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Being from Alaska is one thing, but traveling with sled dogs1,000 miles through the state's interior is quite another. But veterinarian Paula Gibson did just that — not once, but twice.
Photo courtesy Jesika Reimer, News-Press
The Iditarod Trail Sled Dog Race travels between Nome and Anchorage every March to commemorate the importance of sled dogs and the Iditarod Trail in Alaska. The first race took place in 1973 and has grown increasingly popular since then. Winning dog teams and their mushers even reach celebrity status.
Gibson has followed the race since childhood, and when she learned she could volunteer as a vet in the event, she applied. Her acceptance led to extensive studying of the conditions and issues sled dogs encounter; however, that did not prepare her for the actual experience. "The first year I went, it was overwhelming. I was baffled by the whole experience," she said, according Missouri's St. Joseph News-Press.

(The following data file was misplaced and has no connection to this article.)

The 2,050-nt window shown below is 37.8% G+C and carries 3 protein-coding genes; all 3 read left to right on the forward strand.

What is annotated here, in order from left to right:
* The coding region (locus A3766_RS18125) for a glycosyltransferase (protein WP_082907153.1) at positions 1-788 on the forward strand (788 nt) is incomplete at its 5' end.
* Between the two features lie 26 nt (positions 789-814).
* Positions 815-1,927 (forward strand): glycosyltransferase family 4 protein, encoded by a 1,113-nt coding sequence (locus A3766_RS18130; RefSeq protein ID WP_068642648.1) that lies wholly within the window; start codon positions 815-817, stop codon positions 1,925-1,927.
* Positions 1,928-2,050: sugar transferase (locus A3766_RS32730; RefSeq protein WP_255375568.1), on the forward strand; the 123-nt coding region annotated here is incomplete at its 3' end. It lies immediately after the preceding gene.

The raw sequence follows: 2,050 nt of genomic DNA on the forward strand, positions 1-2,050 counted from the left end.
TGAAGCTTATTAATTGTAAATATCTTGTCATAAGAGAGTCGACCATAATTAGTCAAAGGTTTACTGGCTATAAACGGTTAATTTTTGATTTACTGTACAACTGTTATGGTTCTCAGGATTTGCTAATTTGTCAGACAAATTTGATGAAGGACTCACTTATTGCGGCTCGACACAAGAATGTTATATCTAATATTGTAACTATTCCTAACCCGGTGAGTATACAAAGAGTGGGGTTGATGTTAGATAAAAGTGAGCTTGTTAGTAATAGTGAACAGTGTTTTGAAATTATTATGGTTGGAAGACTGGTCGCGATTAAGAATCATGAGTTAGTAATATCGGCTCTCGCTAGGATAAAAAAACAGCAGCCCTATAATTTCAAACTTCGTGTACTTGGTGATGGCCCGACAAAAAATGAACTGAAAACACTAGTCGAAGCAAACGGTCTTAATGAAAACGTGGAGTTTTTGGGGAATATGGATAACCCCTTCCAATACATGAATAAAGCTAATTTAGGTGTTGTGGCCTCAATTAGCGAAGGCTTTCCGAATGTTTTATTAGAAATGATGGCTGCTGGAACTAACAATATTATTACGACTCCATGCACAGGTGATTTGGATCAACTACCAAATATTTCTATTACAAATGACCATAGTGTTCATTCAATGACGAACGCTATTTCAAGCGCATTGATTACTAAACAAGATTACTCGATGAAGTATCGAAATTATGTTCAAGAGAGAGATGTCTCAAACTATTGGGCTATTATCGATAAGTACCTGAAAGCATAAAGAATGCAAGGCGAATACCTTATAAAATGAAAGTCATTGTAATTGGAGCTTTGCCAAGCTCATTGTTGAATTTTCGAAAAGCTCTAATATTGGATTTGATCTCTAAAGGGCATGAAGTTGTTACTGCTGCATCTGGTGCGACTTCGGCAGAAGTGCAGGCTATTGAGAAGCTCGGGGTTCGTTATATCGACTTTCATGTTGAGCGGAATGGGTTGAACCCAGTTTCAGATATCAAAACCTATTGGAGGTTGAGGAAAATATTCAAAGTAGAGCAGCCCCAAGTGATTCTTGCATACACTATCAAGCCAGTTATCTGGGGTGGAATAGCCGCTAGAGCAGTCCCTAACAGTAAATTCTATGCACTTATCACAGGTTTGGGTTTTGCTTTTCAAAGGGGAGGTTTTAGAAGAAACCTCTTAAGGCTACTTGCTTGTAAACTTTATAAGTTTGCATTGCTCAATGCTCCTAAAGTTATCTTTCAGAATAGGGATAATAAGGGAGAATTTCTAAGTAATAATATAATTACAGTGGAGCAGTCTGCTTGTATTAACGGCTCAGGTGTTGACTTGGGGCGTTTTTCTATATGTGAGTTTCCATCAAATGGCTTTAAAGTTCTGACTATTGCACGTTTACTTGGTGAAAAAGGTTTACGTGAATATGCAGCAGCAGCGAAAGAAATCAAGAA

As a veterinarian in Missouri and Kansas, Gibson sees mostly sedentary dogs. The Alaskan Huskies that pull the sleds are bred for athleticism and the Alaskan environment. They can run as much as 100 miles per day. These dogs might be physically prepared for the race, but as a volunteer veterinarian, Gibson was expected to endure the environmental conditions while carrying all her supplies to various checkpoints to examine the dogs' health, sometimes in the dead of night with only a headlamp for light.
Despite the discomforts, Gibson focused on the positive. She was able to see Alaska in a whole new way and the adventure was a learning experience.
"I didn't know about all the volunteers that make (the Iditarod) happen," Gibson said during a talk at Missouri Western State University, according to News-Press. "I didn't know the dogs wear boots. I didn't know that at every check point, the musher takes care of his or her dogs before they take care of themselves."
The positives clearly outweigh the negatives for Gibson, who plans on volunteering every year she can.